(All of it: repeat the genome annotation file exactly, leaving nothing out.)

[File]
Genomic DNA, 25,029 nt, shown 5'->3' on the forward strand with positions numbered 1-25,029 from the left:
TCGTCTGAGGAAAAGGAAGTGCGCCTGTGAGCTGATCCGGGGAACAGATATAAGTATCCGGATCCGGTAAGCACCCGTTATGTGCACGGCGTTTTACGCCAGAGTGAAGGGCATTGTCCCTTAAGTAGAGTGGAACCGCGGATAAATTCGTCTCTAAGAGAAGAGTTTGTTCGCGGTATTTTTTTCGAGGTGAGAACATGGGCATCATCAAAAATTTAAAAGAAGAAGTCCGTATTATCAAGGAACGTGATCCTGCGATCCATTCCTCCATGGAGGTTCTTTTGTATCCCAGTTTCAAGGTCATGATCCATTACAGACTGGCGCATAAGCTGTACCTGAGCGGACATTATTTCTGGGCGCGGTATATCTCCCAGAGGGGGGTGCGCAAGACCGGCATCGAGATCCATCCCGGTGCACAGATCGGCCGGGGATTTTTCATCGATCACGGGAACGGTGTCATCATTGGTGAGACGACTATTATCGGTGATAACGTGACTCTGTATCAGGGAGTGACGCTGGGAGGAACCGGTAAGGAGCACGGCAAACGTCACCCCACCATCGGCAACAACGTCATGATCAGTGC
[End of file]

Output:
Genomic DNA, 25,029 nt, shown 5'->3' on the forward strand with positions numbered 1-25,029 from the left:
TCGTCTGAGGAAAAGGAAGTGCGCCTGTGAGCTGATCCGGGGAACAGATATAAGTATCCGGATCCGGTAAGCACCCGTTATGTGCACGGCGTTTTACGCCAGAGTGAAGGGCATTGTCCCTTAAGTAGAGTGGAACCGCGGATAAATTCGTCTCTAAGAGAAGAGTTTGTTCGCGGTATTTTTTTCGAGGTGAGAACATGGGCATCATCAAAAATTTAAAAGAAGAAGTCCGTATTATCAAGGAACGTGATCCTGCGATCCATTCCTCCATGGAGGTTCTTTTGTATCCCAGTTTCAAGGTCATGATCCATTACAGACTGGCGCATAAGCTGTACCTGAGCGGACATTATTTCTGGGCGCGGTATATCTCCCAGAGGGGGGTGCGCAAGACCGGCATCGAGATCCATCCCGGTGCACAGATCGGCCGGGGATTTTTCATCGATCACGGGAACGGTGTCATCATTGGTGAGACGACTATTATCGGTGATAACGTGACTCTGTATCAGGGAGTGACGCTGGGAGGAACCGGTAAGGAGCACGGCAAACGTCACCCCACCATCGGCAACAACGTCATGATCAGTGC